The arrangement of the screens 7 and 9 to the filter 8, O-ring 10 and cap 1 is illustrated in FIG. 3. The support screens are approximately 25 mm. in diameter and of relatively large mesh. The screens are mainly to support the filter 8 and not for the purpose of filtration. The screens can be stainless steel or synthetic polymeric material, having the same properties as the polymeric material for cap 1 or the main body. Such polymeric material need not be transparent. Filter 8 is a membrane filter, preferably made from cellulosic products or polycarbonates, approximately 25 mm. in diameter and of approximately 5.0 to 8.0 mm. pore size. During the cell concentration step the excess fluid passes through the filter concentrating the cells in the portion of fluid remaining in the chamber. Ideally few cells are collected on the filter during the process.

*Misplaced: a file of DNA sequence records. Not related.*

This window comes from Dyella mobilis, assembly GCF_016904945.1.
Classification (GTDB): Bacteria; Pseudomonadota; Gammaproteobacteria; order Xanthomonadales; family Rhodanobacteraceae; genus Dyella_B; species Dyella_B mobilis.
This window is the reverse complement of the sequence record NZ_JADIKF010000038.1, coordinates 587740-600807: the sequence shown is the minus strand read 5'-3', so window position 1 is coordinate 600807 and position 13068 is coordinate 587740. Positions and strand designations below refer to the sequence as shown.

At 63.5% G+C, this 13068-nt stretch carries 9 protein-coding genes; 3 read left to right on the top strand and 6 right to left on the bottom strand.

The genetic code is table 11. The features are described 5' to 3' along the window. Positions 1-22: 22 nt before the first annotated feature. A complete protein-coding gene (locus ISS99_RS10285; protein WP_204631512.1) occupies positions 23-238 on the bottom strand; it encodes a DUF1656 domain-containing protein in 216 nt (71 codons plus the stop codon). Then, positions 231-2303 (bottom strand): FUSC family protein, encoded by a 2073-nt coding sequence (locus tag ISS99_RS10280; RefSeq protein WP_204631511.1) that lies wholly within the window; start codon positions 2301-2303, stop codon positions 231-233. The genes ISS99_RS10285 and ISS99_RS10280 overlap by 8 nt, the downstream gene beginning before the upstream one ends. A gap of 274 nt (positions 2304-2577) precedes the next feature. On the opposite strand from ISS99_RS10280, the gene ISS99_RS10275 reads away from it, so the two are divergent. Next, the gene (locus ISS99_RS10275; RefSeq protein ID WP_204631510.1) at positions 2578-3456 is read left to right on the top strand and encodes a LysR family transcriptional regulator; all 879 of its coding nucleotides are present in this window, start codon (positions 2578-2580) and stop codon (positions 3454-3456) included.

The gasket or O-ring 10 which holds the screens to the cap and seals the cap 1 to chamber 2 is prepared from rubber or a polymer. Gaskets for this purpose are commercially available.
The cell suspension apparatus is assembled as shown in FIG. 4, which is a breakaway drawing showing the interrelation of each part.
As an illustration of the utilization of the cell suspension apparatus, the apparatus is assembled, as in FIG. 4, with special care to the closure of cap 1 to chamber 2 to ensure a tight seal. A standard 20 cc. syringe is used to aspirate the sero-sanguineous specimen to be analyzed. The tip of the syringe is inserted in opening 4, as shown in FIG. 5, and the sero-sanguineous fluid transferred to chamber 3. Repeated fluid samples may be transferred until the resistance within the chamber builds to a tolerance level. This resistance is dependent upon the cellularity and amount of proteinaceous material in the specimen. The fluid should never be pressed into the chamber with excessive force as this will thrust the cells strongly against the screen 9 and filter 8, causing possible damage to the cells. The excess sero-sanguineous fluid from each sample passes through chamber 3, through the screens and filter and out opening 6.